>
                        > I think it's a fact of life that, if we choose a difficult or
                        uncommon
                        > characterisation, your piece has to be that much better to convince
                        us
                        > of it. If I were to write, for example, Faramir as sexually
                        promiscuous
                        > or or Feanor as a very sensitive kind of man (elf, you know what I
                        > mean) I'd be working at a natural disadvantage. This doesn't mean
                        those
                        > stories can't work, but that they do need to be better to work. At
                        > least for me.
                        >
                        > I know there's more to this email, not to mention other emails that
                        I
                        > want to answer. But I have been feeling thoroughly depressed and
                        > overwhelmed for several days now, and I really do need to turn in
                        > early. I think anything I say at this point will come across as
                        > snippety. So I'll do my best to get to the rest later. If I don't
                        get
                        > to it, please don't think that it means less or that I don't *want*
                        to
                        > or that I'm trying to ignore you. I'm just exhausted by various
                        things
                        > going on (most RL and unrelated to MEFAs).
                        >
                        > Thanks for your patience!
                        >
                        > Marta
                        >
                      • Marta Layton
                        ... Yeps, that is what I meant. ... What, hot? Somehow I don t think that s what you mean. ;-) Marta
                        Message 11 of 30 , Dec 9, 2005
                          > > You're right, characterisation is more open to interpretation.
                          > Either
                          > > the Elves did or didn't show up at Helm's Deep, and either Saruman
                          > did
                          > > or did not occupy the Shire, and so on. it might happen differently
                          > in
                          > > the books and in the movies, but there's no arguing that in the
                          > books
                          > > Haldir died at Helm's Deep.
                          >
                          > In the books he doesn't die at HD, you mean.
                          >

                          Yeps, that is what I meant.

                          > Dwim, who likes her Denethor like other people like their coffee
                          >

                          What, hot? Somehow I don't think that's what you mean. ;-)

                          Marta
                        • Marta Layton
                          jHi Dreamflower, ... I d agree with you. I tend to be pretty much bookverse, too, but I m the first to admit that I ve been *very* influenced by the movies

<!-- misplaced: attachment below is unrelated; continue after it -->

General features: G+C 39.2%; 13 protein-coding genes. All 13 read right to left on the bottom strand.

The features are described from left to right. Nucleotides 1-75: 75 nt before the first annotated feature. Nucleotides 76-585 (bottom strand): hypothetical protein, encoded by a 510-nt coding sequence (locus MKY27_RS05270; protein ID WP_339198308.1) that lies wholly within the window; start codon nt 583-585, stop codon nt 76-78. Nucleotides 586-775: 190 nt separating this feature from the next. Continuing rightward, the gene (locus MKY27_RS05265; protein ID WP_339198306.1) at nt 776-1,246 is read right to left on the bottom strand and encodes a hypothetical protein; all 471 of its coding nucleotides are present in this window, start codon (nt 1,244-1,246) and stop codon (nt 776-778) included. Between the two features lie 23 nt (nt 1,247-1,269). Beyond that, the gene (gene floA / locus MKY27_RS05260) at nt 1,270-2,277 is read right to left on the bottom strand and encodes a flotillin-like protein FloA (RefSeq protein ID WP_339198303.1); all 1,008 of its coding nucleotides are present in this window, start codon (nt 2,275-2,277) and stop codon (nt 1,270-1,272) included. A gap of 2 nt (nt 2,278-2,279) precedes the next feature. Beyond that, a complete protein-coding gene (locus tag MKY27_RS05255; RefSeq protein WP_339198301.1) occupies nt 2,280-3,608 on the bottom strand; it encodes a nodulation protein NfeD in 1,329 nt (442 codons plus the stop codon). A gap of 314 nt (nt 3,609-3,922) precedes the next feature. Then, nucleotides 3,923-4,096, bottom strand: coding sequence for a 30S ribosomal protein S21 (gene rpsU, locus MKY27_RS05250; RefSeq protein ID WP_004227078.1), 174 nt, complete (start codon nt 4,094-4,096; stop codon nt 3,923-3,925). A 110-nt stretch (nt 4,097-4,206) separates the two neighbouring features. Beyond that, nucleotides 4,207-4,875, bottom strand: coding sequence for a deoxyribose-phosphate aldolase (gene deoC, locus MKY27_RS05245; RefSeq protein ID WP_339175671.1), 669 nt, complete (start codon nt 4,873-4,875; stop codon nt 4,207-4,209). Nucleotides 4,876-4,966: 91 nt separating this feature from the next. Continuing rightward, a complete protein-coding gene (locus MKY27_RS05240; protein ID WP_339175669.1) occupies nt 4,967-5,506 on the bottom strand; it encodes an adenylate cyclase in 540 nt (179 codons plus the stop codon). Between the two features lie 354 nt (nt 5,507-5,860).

Message 12 of 30 , Dec 9, 2005
                            jHi Dreamflower,

                            >> So that's at least part of the problem: we're using the terms
                            >> differently. If I don't see a story labelled as movieverse  and I see
                            >> an event that is in the movies but not in the books, I think of it as
                            >> an authors' mistakes. I don't mean movie-inspired pieces per se, I
                            >> just
                            >> want to expect it. So for me as reader, I appreciate having this
                            >> material labelled. And this is for the authors' good as much as
                            >> anything else. My reading of an unlabelled movieverse story will
                            >> probably be less forgiving than my reading of one for which I had
                            >> fair
                            >> expectations. It might be the difference between an 8 point and a 10
                            >> point review.
                            >
                            > ::Now, I have to say, I write what I think of as essentially
                            > book-verse
                            > stories.  Yet I often draw on visual elements and bits of
                            > characterizations
                            > that were inspired by the films, as long as they don't contradict the
                            > book.
                            > For example, JRRT never tells us the color of Frodo's or Pippin's
                            > eyes--so I
                            > don't feel there's anything amiss in using the color of the actors who
                            > played them.  And we are certainly never given a description of the
                            > hobbits'
                            > articles of dress, so mentioning Merry's yellow weskit or Pippin's
                            > scarf
                            > would certainly not fall into putting the story in movie-verse, to me.